Reno Events Center

The Reno Events Center is the site of the Big Sky Conference men's and women's basketball tournaments March 6-11 in Reno, Nev.

File photo

PORTLAND, Ore. -- Year 1 of the conjoined Big Sky Conference men’s and women’s basketball tournaments, held last March in Reno, Nevada, was a modest success by most accounts, which puts an onus on growth and development with the rerun less than two months away.

League commissioner Andrea Williams, who was still employed by the Big Ten last year and is just seven months on the job with the Big Sky, knows this.

“I think as we go into Year 2, we have to be mindful that last year was a starting point, a jumping off point for us,” Williams said. “We can’t just duplicate what we did last year and think that that’s OK.

“I think the expectations are going to be higher for all those who attend: the teams, the people on campus and our fans. We have to take a look at that and find ways to improve or enhance it.”

The one lingering gripe, if you can call it that, from last year’s undertaking at the Reno Events Center is that the attendance was not up to par. But according to Williams, there were roughly 20,000 tickets sold for the men’s sessions and 12,000 for the women’s, which divide into decent averages for the six-day event.

But was it enough?

“From being on the outside, I can’t say yes or no,” Williams said. “Certainly it would have been great to sell out those sessions. We’re not there yet, but we certainly want to build toward a percentage increase on an annual basis with our attendance.

“It’s the local community that has to come out. It’s going to be based on the fans who are following specific teams. They come to their teams’ games but may not stay once they’re out of the tournament. With the extra focus and effort on the marketing element, the expectation is that we grow from last year.

“Once we get two years under our belt, I think that’s when we take a look at what were our promotional or advertising strategies, what were our numbers, where are the areas that we’re missing the demographics that we know want to come to our games, and then strategically identify those areas of focus moving forward.”

For years, the Big Sky conducted its postseason tournaments at the home arenas of its regular-season champions, and the looming question a year ago at this time was whether fans and alumni would travel to a neutral site in support.

They may not have turned out in droves, but for the Big Sky and its hard-working staff, it was a start. Now it’s time to move the needle.

The positive news is that both the league and the Reno/Tahoe visitors authority assert that hotel bookings and ticket sales through the box office are up in comparison to last year.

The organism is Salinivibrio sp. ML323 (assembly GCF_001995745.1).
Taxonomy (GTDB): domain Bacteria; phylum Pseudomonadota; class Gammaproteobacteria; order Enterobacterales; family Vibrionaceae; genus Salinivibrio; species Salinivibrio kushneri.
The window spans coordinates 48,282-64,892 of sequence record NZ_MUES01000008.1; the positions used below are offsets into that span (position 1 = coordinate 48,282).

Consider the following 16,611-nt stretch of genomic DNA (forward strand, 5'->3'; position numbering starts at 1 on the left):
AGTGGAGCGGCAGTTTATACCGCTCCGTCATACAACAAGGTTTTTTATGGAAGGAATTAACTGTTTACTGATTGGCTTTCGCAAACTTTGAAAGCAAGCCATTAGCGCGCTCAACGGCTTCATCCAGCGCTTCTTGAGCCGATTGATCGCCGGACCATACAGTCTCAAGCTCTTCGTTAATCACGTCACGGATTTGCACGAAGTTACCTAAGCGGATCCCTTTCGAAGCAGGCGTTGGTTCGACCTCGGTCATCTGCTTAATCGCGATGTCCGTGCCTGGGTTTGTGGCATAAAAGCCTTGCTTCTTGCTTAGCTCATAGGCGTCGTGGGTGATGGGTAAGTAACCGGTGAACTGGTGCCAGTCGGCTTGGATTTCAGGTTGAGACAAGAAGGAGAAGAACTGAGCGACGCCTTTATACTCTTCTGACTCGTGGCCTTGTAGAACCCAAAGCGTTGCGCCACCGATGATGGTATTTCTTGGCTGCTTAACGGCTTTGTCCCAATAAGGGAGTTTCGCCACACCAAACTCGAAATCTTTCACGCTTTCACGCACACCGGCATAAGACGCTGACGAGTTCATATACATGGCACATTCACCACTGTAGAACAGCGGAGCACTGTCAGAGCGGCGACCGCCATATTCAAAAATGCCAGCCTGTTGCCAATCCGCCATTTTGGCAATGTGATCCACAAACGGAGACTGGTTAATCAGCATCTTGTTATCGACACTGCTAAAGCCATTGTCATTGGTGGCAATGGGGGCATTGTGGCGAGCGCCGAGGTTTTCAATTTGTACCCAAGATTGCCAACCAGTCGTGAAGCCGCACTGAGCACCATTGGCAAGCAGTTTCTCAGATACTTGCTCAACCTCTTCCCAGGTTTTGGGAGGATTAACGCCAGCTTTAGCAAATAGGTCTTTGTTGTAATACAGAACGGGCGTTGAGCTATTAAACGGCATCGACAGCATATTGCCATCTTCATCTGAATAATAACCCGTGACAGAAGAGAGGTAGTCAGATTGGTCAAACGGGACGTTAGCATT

A potential caveat, though, is the fact that the Big Sky tournament is only booked in Reno through the 2018 season. Williams is admittedly a tad uneasy about not having a more long-term deal in place, although Reno figures to be in the running again once bids for the next contract come up.

(Visit Billings, the tourism arm of the local chamber of commerce, made a bid for the men’s tournament in 2015 but was unsuccessful.)

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“To be honest, I’m a little uncomfortable being where we are right now without having a site for 2019 and beyond,” Williams said. “We need to shore that up. Reno has been a great partner, and so they would certainly be a part of that process and we want to continue to have those conversations with them.”

Reno, with the moderate size of its events center and the convenience of its proximity to a huge numbers of hotel rooms -- the Circus Circus, Eldorado and Silver Legacy hotels are just a block away -- give the city a distinct advantage.

But in the end, neutrality is the No. 1 priority of both the Big Sky and the presidents of its member institutions. Williams, therefore, has no interest in moving the postseason tournaments back to the campuses of regular-season champions in the future.

“The consistent theme that I have heard is that it was so important to play these championships at a neutral site,” she said. “That was the best thing that came out of Year 1, but certainly as we move into our second year it’s about the experience. How do we treat our teams and our student-athletes? What is the experience of our fans and alumni? What can we do that is going to enhance that experience?

“I think Year 2 is really going to be revealing.”

This year’s event will be held March 6-11 at the Reno Events Center. Tickets and hotel rooms are available for purchase at the tournament website,

Fans and teams from Montana and Montana State are assigned to stay at the Silver Legacy Resort.


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